Afghan refugees seek asylum in Turkey

Afghan refugees seek asylum in Turkey

As the United States continues its troop withdrawal from Afghanistan, disputed reports indicate a rising number of asylum seekers of Afghan origin are crossing Turkey’s eastern border, Al-Monitor writes. Videos posted on social media this weekend reportedly showed a stream of asylum seekers entering Turkey through its eastern border with Iran, raising concerns among local officials and humanitarian agencies. 

For years, Afghans, Pakistanis and asylum seekers from various other nations have made the irregular border crossing by foot in search of security and better work opportunities, usually making headlines only when hit by tragedy such as boat accidents in Lake Van or traffic incidents like one this Sunday that killed at least 12 migrants. Local news reports are now linking an alleged spike in border crossings to the ongoing US troop withdrawal from Afghanistan and territorial gains by the Taliban in the country, prompting rumors of a looming migration wave to Turkey.

“It is too early to talk about a mass influx, but there is an increase in the number of arrivals and there are unconfirmed news stories about an accumulation of people on the Iranian side” seeking to cross into Turkey, Metin Corabatir, president of the Ankara-based Research Center on Asylum and Migration, told Al-Monitor. He added, “We have to observe what will happen in Afghanistan to see what comes next.” 

In a statement Tuesday, the Turkish Interior Ministry’s deputy minister and spokesperson Ismail Catakli claimed videos depicting a refugee influx were misleading and that Turkish borders remained under tight control following the construction of several border walls.  “We would like to reiterate that our fight against irregular migration continues without interruption,” Catakli said in the statement, adding that 62,687 irregular migrants had been detained on Turkey’s eastern border so far this year.  In response, Rusen Takva, a journalist documenting migration flows along Turkey’s eastern border, posted videos Tuesday showing asylum seekers entering the country and stated that at least 1,500 people were making the crossing each day and that their numbers were increasing.  

Turkey currently hosts about 4 million refugees, including about 3.7 million Syrians and an estimated 200,000 asylum seekers of Afghan origin. As US President Joe Biden calls for American troops to complete their withdrawal from Afghanistan by Aug. 31, reports indicate a growing number of Afghan nationals may seek refuge outside the country, with Turkey as a potential destination or transit country to Europe for some displaced individuals.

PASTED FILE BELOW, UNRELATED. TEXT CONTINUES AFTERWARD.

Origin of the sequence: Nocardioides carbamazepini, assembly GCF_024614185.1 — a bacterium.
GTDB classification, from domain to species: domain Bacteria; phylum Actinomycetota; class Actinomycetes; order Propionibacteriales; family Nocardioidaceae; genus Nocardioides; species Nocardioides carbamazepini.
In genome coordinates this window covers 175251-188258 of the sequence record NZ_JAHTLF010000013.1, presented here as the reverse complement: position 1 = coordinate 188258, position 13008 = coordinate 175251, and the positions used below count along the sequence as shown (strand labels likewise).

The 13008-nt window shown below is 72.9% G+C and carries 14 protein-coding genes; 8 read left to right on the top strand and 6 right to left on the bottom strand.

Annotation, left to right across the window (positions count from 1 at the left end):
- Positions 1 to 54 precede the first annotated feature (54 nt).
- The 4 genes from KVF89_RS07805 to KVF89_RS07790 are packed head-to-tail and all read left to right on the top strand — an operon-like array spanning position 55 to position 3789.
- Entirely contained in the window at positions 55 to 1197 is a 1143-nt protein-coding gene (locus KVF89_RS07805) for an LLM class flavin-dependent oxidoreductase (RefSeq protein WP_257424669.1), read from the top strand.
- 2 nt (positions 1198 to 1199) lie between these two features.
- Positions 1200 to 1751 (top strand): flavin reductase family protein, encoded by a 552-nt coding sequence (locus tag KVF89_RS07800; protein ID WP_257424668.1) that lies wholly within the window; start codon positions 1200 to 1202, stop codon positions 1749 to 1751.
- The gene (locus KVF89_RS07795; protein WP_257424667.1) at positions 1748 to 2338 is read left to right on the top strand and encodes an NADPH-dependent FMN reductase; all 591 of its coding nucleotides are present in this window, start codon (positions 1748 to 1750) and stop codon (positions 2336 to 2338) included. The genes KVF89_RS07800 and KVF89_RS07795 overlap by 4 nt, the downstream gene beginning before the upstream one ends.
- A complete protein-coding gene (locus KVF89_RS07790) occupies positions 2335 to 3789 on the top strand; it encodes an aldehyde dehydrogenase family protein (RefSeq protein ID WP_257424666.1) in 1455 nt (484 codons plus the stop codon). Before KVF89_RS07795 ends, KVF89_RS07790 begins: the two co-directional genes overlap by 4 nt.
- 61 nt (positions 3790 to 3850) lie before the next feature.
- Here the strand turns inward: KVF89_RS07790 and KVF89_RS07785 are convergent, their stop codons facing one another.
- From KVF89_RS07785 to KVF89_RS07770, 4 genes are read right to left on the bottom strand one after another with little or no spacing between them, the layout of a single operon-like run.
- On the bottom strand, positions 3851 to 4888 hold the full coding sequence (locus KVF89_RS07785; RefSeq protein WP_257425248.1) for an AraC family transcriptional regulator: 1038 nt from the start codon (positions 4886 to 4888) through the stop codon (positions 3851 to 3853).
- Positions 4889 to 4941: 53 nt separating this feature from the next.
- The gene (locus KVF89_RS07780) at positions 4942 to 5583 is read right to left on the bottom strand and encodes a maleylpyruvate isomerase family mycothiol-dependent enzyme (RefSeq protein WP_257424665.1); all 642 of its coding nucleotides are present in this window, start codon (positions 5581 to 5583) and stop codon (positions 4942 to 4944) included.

According to the UN High Commissioner for Refugees, about 270,000 Afghans have been displaced since January 2021, primarily due to insecurity and violence, raising the total number displaced Afghans to 3.5 million. The developments come as Taliban officials claimed Friday they had taken control of 85% of the territory in Afghanistan.  “The UNHCR remains deeply concerned about the increase in violence in Afghanistan,” Selin Unal, a spokesperson for the UNHCR in Turkey, told Al-Monitor. “We are watching the developments closely and continue to assist displaced Afghans affected by the violence.” 

Unal said people seeking international protection could file applications with Turkey’s provincial directorates of migration management after entering the country, where they can qualify for additional assistance while their claims are reviewed. She added UNHCR data has yet to reflect media reports alleging increased border crossings to Turkey. 

Underlining the lack of credible sources and monitoring systems to confirm recent migration reports, Corabatir noted the profile of new Afghan arrivals in Turkey has changed in comparison to previous years.  The new arrivals “are educated and worked mostly in government bureaucracies and they fear if the government collapses, the Taliban would take revenge on them,” Corabatir told Al-Monitor. He added that some Afghan nationals had paid smugglers between $2,000-$4,000 to secure Turkish entry visas only to find they had been scammed, and then decided to enter Turkey by foot across its mountainous eastern border. 

The developments come as officials in Washington and Ankara continue to discuss Turkey’s potential role in running and guarding Kabul’s international airport following the US withdrawal. Taliban officials called such plans “reprehensible” Tuesday and warned Turkish officials of possible “consequences” if Ankara maintains a troop presence in the country. 

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